The ICCS Quality and Standards committee is dedicated to the optimization of fundamental flow cytometric testing components. Its purpose is to identify major areas of variability, determine critical components needing standardization, develop and define acceptability standards and criteria, and provide guidance and measures for practical implementation in the laboratory. This group will work closely with the ICCS education committee and other entities as necessary.
The Q&S committee is comprised of 4 groups (instrument optimization, reagents and panels, specimen preparation and reporting) which will address the most common areas of variability in flow cytometry. The information will be presented in peer-reviewed “modules” with the goal to provide the laboratory staff with a practical reference guide in optimizing their procedures.
Interested in joining the Quality & Standards Committee? Use the below link to download the application and submit it to email@example.com.
Lysing Methods and Reagents for Flow cytometric Immunophenotyping
By Melanie O’Donahue, MT, ASCP, CCy and Laura Johnson, MT, ASCP, SM, SH
There is no consensus in the flow cytometry industry on which method of lysing erythrocytes is optimal. Different protocols might be more appropriate in different situations and differences in specimen preparation are a potential source of variability regarding the final results. In this first ICCS Quality and Standards module two experienced flow cytometry technologists present their findings about how the most commonly used lysing reagents may impact the quality of the results.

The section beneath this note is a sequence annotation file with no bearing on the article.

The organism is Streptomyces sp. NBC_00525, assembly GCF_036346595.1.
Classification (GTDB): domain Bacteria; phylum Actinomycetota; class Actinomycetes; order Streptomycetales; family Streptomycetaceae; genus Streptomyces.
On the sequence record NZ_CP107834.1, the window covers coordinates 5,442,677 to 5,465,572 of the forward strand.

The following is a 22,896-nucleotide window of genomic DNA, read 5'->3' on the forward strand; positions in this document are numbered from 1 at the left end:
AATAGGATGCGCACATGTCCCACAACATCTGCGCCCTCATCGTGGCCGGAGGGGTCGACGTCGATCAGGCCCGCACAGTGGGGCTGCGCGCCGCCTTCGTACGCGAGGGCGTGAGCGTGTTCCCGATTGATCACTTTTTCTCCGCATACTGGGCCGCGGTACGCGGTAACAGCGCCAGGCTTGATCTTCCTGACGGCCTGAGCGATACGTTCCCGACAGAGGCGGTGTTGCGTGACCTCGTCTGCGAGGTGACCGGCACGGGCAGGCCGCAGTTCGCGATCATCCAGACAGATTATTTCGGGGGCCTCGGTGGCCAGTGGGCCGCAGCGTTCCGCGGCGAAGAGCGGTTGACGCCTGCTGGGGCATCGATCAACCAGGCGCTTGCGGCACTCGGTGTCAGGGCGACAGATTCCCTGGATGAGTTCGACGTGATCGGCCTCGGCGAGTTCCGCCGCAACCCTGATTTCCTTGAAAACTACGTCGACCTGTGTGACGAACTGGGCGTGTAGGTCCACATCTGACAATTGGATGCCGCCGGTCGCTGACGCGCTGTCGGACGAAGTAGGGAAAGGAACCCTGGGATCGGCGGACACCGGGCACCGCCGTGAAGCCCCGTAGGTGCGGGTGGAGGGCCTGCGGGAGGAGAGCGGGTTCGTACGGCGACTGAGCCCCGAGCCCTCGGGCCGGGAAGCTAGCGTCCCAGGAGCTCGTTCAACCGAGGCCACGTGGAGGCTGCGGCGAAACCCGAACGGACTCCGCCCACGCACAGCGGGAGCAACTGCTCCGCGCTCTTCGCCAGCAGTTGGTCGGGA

Instrument optimization - Adjusting PMT voltages and compensation on a Beckman Coulter System
By Andrea Illingworth
Multicolor flow cytometry has evolved over the past years and has become more complex due to the number of PMT's and the associated potential for incorrect voltage and compensation settings. Instrument optimization is a much underestimated source of variability and it is important to optimize the voltages for each PMT in order to place the antigen-negative and antigen-positive population visibly "on-scale" and to maximize the potential resolution (signal/noise ratio). This is important to produce good resolution for dimly expressed antigens as well as visualization of antigen negative populations (e.g. PNH). This process should be followed at initial assay setup and this protocol can be used for QC purposes to document and track MFI and signal/noise ratio.
Instrument Optimization for BD FACSCanto Instruments - Creating Application
Settings for White Blood Cells using Lyse/Wash, or Lyse/No Wash methods
By Marsha L. Griffin, Joan Batchelder, Bob Hoffman, Lili Wang, Marybeth
Sharky; Virginia Litwin
Instrument optimization is an often underestimated source of low resolution and high
variability. It is important to optimize voltages for each PMT to determine and maximize
the dynamic range available for positivity. An optimal dynamic range provides the best
resolution for dim staining, while maintaining maximum range for very bright staining.
The process described below, using objective values obtained from CS&T, should be
followed to create an objective, optimized setup prior to assay validation. Once